Deafening Silence? Marxism, International Historical Sociology and the Spectre of Eurocentrism


Approaching the centenary of its establishment as a formal discipline, International Relations today challenges the ahistorical and aspatial frameworks advanced by the theories of earlier luminaries. Yet, despite a burgeoning body of literature built on the transdisciplinary efforts bridging International Relations and its long-separated nomothetic relatives, the new and emerging conceptual frameworks have not been able to effectively overcome the challenge posed by the ‘non-West’. The recent wave of international historical sociology has highlighted possible trajectories to problematise the myopic and unipolar conceptions of the international system; however, the question of Eurocentrism still lingers in the developing research programmes. This article interjects into the ongoing historical materialist debate in international historical sociology by: (1) conceptually and empirically challenging the rigid boundaries of the extant approaches; and (2) critically assessing the postulations of recent theorising on ‘the international’, capitalist states-system/geopolitics and uneven and combined development. While the significance of the present contributions in international historical sociology should not be understated, it is argued that the ‘Eurocentric cage’ still occupies a dominant ontological position which essentially silences ‘connected histories’ and conceals the role of inter-societal relations in the making of the modern states-system and capitalist geopolitics.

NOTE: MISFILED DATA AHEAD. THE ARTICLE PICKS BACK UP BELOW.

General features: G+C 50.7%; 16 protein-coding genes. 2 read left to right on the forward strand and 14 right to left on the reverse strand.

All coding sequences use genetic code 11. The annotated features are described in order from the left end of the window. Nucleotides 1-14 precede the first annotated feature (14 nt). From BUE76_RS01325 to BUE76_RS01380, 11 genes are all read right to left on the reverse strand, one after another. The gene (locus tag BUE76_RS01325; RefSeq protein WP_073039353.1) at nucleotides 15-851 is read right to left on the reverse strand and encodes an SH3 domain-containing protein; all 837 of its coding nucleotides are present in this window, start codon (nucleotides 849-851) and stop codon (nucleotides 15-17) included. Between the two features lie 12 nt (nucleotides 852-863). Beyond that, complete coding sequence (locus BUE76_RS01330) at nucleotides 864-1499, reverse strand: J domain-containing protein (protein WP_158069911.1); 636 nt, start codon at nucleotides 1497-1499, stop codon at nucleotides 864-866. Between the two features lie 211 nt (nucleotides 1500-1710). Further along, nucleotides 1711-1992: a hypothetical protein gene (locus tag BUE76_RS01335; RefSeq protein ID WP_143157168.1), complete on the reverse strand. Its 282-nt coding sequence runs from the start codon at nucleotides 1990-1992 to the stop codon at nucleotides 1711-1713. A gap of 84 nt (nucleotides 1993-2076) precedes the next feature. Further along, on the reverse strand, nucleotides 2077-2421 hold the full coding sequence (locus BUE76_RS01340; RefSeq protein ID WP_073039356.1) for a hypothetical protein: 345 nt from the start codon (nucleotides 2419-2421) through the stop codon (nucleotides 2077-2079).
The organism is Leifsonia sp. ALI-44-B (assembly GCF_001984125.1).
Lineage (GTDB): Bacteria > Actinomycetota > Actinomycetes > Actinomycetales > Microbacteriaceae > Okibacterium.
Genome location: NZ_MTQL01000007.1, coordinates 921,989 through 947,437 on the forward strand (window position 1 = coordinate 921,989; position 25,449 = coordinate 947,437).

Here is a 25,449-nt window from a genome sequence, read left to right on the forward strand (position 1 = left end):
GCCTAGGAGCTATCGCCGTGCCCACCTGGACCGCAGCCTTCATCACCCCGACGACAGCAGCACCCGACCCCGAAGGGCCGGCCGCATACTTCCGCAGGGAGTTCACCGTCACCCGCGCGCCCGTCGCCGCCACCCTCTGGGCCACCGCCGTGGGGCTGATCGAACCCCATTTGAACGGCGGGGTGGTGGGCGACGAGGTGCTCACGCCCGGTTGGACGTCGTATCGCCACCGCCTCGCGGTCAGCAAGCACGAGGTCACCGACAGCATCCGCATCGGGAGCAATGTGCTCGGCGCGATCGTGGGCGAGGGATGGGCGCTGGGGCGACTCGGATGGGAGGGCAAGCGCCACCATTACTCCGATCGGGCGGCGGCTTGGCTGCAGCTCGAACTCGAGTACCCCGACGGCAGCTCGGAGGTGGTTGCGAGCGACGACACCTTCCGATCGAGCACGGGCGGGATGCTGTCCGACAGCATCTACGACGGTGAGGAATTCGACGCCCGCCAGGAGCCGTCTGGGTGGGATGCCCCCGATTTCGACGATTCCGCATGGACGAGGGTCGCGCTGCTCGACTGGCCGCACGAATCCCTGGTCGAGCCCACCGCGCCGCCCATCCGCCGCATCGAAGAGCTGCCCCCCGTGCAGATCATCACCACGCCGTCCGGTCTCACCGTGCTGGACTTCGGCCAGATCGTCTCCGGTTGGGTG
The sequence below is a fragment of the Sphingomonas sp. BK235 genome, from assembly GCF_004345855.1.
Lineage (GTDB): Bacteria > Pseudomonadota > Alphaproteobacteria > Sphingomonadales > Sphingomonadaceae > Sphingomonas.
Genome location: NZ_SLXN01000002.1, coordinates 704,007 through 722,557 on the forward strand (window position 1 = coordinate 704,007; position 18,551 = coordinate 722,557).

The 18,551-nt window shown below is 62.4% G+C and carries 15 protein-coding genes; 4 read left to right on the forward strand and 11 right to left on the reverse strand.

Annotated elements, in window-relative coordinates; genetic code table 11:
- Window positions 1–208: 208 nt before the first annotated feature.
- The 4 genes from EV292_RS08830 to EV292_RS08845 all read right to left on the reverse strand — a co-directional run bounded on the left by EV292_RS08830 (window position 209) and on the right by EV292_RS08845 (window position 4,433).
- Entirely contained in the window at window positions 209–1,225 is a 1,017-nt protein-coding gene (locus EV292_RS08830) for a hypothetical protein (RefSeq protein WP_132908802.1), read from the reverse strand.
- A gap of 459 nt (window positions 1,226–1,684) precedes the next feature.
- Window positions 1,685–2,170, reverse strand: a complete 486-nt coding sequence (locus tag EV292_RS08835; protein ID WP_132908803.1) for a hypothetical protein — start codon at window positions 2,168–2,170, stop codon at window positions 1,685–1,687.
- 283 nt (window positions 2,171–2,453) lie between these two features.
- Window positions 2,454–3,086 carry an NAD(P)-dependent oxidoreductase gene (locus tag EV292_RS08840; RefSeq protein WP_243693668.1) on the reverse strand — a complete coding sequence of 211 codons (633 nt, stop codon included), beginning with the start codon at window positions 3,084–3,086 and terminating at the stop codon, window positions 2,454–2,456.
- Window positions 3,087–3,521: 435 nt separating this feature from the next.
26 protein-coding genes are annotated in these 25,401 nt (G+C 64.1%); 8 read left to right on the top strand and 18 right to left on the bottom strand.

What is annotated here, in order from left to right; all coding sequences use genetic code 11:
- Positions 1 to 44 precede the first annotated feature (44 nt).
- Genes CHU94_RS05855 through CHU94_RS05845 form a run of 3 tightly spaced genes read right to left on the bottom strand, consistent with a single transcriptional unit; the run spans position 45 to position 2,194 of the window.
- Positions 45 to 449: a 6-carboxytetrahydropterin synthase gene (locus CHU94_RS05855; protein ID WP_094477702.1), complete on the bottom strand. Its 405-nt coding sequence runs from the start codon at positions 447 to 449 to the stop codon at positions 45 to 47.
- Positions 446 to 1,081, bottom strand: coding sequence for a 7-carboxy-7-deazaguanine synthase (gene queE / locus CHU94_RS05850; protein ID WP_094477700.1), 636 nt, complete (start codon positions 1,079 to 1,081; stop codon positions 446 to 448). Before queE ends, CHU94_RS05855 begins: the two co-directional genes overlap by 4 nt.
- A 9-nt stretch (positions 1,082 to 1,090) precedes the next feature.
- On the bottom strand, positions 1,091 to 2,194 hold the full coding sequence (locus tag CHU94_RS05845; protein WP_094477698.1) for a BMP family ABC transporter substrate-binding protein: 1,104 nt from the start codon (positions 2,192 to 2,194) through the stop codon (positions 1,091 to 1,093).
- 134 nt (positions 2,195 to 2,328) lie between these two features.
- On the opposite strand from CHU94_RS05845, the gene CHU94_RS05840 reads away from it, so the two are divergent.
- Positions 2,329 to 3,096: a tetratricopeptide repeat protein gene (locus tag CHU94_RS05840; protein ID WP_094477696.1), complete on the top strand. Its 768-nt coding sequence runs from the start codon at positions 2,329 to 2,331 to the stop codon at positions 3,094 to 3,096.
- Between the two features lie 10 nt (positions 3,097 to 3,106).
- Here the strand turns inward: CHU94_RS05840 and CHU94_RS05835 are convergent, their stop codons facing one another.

European Journal of International Relations
Cemal Burak Tansel
Lecturer in International Politics

I am a Lecturer in International Politics in the Department of Politics at the University of Sheffield, specialising in the historical sociology of state formation and capitalist development in the Middle East and the political economy of development.